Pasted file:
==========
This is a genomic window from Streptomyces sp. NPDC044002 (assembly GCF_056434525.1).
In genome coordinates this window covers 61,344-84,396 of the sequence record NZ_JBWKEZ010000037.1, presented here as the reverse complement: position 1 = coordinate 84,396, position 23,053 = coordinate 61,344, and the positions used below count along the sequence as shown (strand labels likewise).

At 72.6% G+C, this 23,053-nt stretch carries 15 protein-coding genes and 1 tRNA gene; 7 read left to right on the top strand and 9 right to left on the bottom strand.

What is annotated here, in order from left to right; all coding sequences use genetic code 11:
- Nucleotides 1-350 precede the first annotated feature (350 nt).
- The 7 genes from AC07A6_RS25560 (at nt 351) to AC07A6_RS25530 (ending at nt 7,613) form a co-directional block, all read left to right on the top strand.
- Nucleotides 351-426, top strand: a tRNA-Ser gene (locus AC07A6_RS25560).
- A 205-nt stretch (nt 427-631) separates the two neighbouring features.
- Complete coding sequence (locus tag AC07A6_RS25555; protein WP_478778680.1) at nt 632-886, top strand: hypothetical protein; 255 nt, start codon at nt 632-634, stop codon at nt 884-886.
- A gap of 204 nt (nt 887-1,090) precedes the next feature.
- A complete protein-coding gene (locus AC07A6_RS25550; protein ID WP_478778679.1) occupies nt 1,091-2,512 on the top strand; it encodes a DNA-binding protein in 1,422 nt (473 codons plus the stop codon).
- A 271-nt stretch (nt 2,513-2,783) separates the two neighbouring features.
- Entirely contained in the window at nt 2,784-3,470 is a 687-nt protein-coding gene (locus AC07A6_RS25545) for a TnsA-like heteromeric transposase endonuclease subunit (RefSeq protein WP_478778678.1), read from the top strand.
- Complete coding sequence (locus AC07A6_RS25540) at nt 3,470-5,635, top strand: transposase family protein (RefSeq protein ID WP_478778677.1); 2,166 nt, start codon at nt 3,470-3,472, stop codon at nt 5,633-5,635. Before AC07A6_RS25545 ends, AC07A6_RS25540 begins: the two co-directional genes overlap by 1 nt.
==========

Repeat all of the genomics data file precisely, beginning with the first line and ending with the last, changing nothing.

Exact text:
This is a genomic window from Streptomyces sp. NPDC044002 (assembly GCF_056434525.1).
In genome coordinates this window covers 61,344-84,396 of the sequence record NZ_JBWKEZ010000037.1, presented here as the reverse complement: position 1 = coordinate 84,396, position 23,053 = coordinate 61,344, and the positions used below count along the sequence as shown (strand labels likewise).

At 72.6% G+C, this 23,053-nt stretch carries 15 protein-coding genes and 1 tRNA gene; 7 read left to right on the top strand and 9 right to left on the bottom strand.

What is annotated here, in order from left to right; all coding sequences use genetic code 11:
- Nucleotides 1-350 precede the first annotated feature (350 nt).
- The 7 genes from AC07A6_RS25560 (at nt 351) to AC07A6_RS25530 (ending at nt 7,613) form a co-directional block, all read left to right on the top strand.
- Nucleotides 351-426, top strand: a tRNA-Ser gene (locus AC07A6_RS25560).
- A 205-nt stretch (nt 427-631) separates the two neighbouring features.
- Complete coding sequence (locus tag AC07A6_RS25555; protein WP_478778680.1) at nt 632-886, top strand: hypothetical protein; 255 nt, start codon at nt 632-634, stop codon at nt 884-886.
- A gap of 204 nt (nt 887-1,090) precedes the next feature.
- A complete protein-coding gene (locus AC07A6_RS25550; protein ID WP_478778679.1) occupies nt 1,091-2,512 on the top strand; it encodes a DNA-binding protein in 1,422 nt (473 codons plus the stop codon).
- A 271-nt stretch (nt 2,513-2,783) separates the two neighbouring features.
- Entirely contained in the window at nt 2,784-3,470 is a 687-nt protein-coding gene (locus AC07A6_RS25545) for a TnsA-like heteromeric transposase endonuclease subunit (RefSeq protein WP_478778678.1), read from the top strand.
- Complete coding sequence (locus AC07A6_RS25540) at nt 3,470-5,635, top strand: transposase family protein (RefSeq protein ID WP_478778677.1); 2,166 nt, start codon at nt 3,470-3,472, stop codon at nt 5,633-5,635. Before AC07A6_RS25545 ends, AC07A6_RS25540 begins: the two co-directional genes overlap by 1 nt.